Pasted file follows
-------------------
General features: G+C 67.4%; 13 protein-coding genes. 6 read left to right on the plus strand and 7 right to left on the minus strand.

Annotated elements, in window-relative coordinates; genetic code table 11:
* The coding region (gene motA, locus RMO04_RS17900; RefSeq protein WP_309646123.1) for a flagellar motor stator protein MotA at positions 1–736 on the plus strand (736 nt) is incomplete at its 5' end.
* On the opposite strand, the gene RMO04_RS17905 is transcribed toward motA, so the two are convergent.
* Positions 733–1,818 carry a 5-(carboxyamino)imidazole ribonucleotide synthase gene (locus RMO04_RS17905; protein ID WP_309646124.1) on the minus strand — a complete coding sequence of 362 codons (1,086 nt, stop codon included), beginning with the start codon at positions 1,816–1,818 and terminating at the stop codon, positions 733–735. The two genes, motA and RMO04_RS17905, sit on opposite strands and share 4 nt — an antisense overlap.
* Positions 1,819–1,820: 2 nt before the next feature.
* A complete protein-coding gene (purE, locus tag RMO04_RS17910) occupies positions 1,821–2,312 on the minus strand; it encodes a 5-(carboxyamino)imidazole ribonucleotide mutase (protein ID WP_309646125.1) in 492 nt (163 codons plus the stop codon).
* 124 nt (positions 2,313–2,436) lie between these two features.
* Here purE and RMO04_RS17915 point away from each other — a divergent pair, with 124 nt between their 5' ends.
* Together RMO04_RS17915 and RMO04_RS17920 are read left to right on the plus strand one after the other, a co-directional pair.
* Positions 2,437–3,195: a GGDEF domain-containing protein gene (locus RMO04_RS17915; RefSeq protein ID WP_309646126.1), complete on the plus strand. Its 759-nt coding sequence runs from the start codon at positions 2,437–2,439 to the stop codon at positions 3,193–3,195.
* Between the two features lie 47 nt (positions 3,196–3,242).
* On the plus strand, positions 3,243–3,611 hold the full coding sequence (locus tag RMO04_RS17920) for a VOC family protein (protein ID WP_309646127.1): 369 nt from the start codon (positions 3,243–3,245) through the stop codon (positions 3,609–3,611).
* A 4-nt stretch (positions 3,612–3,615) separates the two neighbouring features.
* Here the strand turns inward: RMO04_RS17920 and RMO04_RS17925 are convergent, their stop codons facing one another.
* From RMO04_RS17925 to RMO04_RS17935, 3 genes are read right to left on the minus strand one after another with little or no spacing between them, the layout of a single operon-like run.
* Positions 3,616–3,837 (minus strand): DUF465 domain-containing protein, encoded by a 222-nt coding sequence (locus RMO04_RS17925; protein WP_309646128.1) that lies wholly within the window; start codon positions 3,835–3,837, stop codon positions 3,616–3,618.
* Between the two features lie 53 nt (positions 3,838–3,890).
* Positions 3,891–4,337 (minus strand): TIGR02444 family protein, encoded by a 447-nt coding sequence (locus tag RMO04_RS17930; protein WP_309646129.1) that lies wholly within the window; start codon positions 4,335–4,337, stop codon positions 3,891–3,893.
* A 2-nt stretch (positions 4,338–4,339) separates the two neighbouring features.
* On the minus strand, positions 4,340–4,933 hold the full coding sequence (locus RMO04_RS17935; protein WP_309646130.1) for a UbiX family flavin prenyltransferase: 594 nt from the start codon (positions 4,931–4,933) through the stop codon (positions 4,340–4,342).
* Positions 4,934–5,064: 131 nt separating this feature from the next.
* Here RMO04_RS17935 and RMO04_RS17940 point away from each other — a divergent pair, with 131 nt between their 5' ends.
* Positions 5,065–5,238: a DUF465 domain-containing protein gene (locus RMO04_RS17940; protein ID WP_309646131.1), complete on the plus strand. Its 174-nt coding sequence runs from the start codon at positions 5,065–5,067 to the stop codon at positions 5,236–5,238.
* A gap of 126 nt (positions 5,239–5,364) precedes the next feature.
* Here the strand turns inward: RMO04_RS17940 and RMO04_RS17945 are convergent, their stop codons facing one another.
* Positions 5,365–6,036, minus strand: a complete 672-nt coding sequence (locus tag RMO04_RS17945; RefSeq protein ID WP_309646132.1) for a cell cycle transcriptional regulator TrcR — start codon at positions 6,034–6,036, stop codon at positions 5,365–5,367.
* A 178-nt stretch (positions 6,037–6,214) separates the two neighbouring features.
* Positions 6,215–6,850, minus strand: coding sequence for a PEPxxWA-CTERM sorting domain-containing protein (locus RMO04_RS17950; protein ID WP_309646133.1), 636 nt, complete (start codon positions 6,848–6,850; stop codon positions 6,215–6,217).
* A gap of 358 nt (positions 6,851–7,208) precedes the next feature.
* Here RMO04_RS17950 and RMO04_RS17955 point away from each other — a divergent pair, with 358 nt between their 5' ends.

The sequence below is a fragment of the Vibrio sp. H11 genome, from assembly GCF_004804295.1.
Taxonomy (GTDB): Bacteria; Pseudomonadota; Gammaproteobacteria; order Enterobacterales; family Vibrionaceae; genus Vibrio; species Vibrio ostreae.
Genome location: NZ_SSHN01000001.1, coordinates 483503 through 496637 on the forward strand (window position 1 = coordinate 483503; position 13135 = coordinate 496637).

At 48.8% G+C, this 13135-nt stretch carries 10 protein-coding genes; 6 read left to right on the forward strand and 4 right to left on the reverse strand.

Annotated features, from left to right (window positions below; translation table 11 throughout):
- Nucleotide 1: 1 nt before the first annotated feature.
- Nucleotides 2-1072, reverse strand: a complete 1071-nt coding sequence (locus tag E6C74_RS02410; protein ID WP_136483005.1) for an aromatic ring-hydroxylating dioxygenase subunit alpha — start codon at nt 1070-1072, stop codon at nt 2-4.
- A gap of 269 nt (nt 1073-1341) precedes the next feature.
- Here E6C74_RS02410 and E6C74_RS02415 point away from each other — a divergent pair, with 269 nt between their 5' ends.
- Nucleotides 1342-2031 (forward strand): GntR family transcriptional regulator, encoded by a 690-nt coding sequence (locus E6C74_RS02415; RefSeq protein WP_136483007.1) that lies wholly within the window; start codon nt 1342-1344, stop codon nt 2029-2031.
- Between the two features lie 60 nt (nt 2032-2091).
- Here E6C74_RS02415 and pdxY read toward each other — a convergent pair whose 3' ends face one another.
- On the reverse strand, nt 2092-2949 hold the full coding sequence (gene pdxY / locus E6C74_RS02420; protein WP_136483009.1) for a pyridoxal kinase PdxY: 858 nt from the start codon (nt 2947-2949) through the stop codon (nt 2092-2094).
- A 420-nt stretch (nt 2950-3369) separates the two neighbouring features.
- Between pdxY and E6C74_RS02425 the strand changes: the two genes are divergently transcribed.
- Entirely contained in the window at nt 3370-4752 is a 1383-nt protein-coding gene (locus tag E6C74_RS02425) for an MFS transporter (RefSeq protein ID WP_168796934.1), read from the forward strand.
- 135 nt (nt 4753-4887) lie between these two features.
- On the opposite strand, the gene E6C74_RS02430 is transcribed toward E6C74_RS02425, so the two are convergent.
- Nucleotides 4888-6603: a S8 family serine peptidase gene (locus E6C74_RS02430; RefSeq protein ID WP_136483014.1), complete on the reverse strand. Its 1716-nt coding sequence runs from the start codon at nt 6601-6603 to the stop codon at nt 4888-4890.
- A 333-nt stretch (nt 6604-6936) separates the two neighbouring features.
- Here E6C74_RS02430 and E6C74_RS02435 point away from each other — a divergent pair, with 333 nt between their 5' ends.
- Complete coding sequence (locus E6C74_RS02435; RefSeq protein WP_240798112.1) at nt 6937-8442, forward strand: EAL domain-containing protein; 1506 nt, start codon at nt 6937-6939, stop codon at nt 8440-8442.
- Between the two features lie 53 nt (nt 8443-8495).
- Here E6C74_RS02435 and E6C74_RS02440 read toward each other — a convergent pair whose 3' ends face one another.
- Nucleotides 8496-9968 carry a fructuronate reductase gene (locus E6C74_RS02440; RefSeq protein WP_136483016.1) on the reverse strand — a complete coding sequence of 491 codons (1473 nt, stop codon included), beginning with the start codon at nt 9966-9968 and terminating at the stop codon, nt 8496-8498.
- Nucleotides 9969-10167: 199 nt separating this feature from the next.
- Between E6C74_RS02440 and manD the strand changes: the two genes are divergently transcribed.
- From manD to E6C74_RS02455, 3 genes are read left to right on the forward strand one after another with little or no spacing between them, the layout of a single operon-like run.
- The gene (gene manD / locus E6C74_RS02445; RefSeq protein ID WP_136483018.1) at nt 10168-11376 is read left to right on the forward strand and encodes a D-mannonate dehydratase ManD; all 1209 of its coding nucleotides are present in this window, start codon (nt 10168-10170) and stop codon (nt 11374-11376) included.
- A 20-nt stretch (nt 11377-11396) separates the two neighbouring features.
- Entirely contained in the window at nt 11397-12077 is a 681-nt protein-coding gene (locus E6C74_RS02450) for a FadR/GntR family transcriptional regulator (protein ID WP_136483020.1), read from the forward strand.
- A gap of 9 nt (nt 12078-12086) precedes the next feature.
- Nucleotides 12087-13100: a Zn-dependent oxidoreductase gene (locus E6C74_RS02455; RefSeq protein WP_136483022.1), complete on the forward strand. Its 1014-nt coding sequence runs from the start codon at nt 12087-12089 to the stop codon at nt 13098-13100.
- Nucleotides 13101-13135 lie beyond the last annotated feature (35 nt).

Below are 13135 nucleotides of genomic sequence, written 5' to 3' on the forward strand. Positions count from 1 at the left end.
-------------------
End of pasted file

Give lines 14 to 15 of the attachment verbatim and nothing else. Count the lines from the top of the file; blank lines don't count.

* A 4-nt stretch (positions 3,612–3,615) separates the two neighbouring features.
* Here the strand turns inward: RMO04_RS17920 and RMO04_RS17925 are convergent, their stop codons facing one another.